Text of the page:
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Vacuum stability conditions of the economical \(3-3-1\) model from copositivity

  • B. L. Sánchez-VegaEmail author
  • Guillermo Gambini
  • C. E. Alvarez-Salazar
Open Access
Regular Article - Theoretical Physics

Abstract

By applying copositivity criterion to the scalar potential of the economical \(3-3-1\) model, we derive necessary and sufficient bounded-from-below conditions at tree level. Although these are a large number of intricate inequalities for the dimensionless parameters of the scalar potential, we present general enlightening relations in this work. Additionally, we use constraints coming from the minimization of the scalar potential by means of the orbit space method, the positivity of the squared masses of the extra scalars, the Higgs boson mass, the \(Z'\) gauge boson mass and its mixing angle with the SM Z boson in order to further restrict the parameter space of this model.

1 Introduction

Models addressing open questions concerning the standard model of particle physics (SM) usually resort to the use of new symmetries and/or the addition of extra particles. As a first example, we can mention models implementing different see-saw mechanisms (type I, II and III) which introduce bosonic or fermionic degrees of freedom in order to explain tiny neutrino masses and their mixings [1, 2, 3, 4]. In combination with that, new abelian and non-abelian symmetries are also invoked in order to obtain highly predictive scenarios where not only neutrino masses are fixed but also further correlations between neutrino oscillation parameters appear [5, 6, 7, 8, 9, 10, 11, 12, 13, 14, 15, 16]. A series of models with a matter content larger than the one of the SM are those dealing with the impressive observation that almost thirty percent of the energy content of the Universe is due to dark matter (DM) [17]. Arguably, the simplest model providing a DM candidate is that which extends the SM only by a real scalar transforming in a non trivial way under a stabilizing \({\mathbb {Z}}_2\) discrete symmetry [18, 19]. However, other well-motivated models based on supersymmetry [20, 21, 22, 23], extra dimensions [24], the \(B-L\) symmetry [25, 26, 27, 28] and those with an Axion/ALP [29, 30, 31, 32, 33, 34, 35] have been widely considered (see [36] for a review). All of them have additional symmetries and extra particles in their physical spectrum.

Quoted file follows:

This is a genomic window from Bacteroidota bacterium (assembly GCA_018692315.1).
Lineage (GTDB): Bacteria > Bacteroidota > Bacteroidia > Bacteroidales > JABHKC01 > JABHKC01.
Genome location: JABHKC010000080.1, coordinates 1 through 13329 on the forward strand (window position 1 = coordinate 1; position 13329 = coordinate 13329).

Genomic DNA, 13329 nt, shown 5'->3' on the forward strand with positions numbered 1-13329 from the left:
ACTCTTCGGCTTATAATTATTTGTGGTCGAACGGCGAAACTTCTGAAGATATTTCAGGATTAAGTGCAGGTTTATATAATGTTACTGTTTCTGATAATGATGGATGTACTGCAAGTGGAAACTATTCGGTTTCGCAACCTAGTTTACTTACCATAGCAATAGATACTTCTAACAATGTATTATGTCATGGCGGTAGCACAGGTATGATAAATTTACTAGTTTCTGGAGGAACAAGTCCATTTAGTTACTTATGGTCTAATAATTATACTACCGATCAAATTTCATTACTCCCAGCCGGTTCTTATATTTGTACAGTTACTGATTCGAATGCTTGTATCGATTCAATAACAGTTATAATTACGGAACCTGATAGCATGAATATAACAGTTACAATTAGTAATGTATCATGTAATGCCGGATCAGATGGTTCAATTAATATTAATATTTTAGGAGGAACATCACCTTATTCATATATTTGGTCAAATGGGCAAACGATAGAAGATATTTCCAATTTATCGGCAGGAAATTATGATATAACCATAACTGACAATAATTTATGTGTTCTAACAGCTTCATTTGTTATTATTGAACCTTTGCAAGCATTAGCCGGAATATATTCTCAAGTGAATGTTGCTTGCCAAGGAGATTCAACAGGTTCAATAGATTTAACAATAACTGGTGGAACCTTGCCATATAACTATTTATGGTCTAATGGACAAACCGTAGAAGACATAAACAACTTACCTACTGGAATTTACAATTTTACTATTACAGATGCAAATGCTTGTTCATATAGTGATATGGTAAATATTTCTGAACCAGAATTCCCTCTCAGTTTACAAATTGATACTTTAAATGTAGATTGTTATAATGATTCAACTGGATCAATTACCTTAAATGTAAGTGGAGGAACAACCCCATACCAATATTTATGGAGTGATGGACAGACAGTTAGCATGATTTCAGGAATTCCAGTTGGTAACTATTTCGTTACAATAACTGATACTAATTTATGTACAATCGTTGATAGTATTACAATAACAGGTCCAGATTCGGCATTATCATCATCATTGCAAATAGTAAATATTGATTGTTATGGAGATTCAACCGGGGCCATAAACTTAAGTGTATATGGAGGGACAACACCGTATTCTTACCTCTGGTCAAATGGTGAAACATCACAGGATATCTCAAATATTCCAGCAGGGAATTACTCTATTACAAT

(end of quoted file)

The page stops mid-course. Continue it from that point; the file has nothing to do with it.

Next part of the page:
In the same vein, the so-called \(3-3-1\) models are interesting extensions of the SM. The fundamental idea behind all these models is to extend the \({\mathrm {SU}}(2)_{L}\) gauge group to the \(\text {SU}(3)_{L}\) one, in other words, the total gauge group of these models is \(\text {G}_{331}\equiv \text {SU}(3)_{C}\otimes \text {SU}(3)_{L}\otimes \text {U}(1)_{N}\). Here, C and L stand, as in the SM, for color and left chirality, respectively. However, N stands for a new charge different from the SM hypercharge, Y, and its values are assigned to obtain the latter after the first spontaneous symmetry breaking. More specifically, the values of N together with an embedding parameter b determine the electric charges of the matter content in these models since the electric charge operator is \(Q=T_{3}-bT_{8}+N{\mathbf {1}}_{3\times 3}\) [37], where \(T_{3,\,8}\) are the diagonal Gell-Mann matrices, \({\mathbf {1}}_{3\times 3}\) is the \(3\times 3\) identity matrix and the parameter b can take two values: \(1/\sqrt{3}\) or \(\sqrt{3}\).

In this paper, we consider the \(3-3-1\) model with \(b=1/\sqrt{3}\) and the simplest scalar sector as proposed in Refs. [38, 39] after a systematic study of all possible \(3-3-1\) models without exotic electric charges. This model is known in the literature as the “economical \(3-3-1\) model”  and has some appealing features that turn it arguably the most interesting \(3-3-1\) model. Among these properties we can mention that right-handed neutrinos, \(N_{a}\), are in the same \(\text {SU}(3)_{L}\) multiplet as the SM leptons, \(\nu _{a}\) and \(e_{a}\). This is possible because the fundamental representation of the \(\text {SU}(3)_{L}\) gauge group is larger than the \(\text {SU}(2)_{L}\) one and the parameter \(b=1/\sqrt{3}\) allows the \(\text {SU}(3)_{L}\) multiplet to have two electrically neutral components: \(\nu _{a}\) and \(N_{a}^{c}\). This property allows for massive neutrinos at tree level. Yet, agreement with experiments is reached only when one-loop contributions to neutrino masses are considered [40]. Other no less important features of this model are the possibility of implementing the Peccei-Quinn mechanism in order to solve the strong CP problem [41] and the existence of axion dark matter [35]. Needless to say, this model also shares some appealing features with other versions [42, 43, 44, 45, 46, 47, 48, 49] such as the capability to shed some light on the family replication issue of the SM.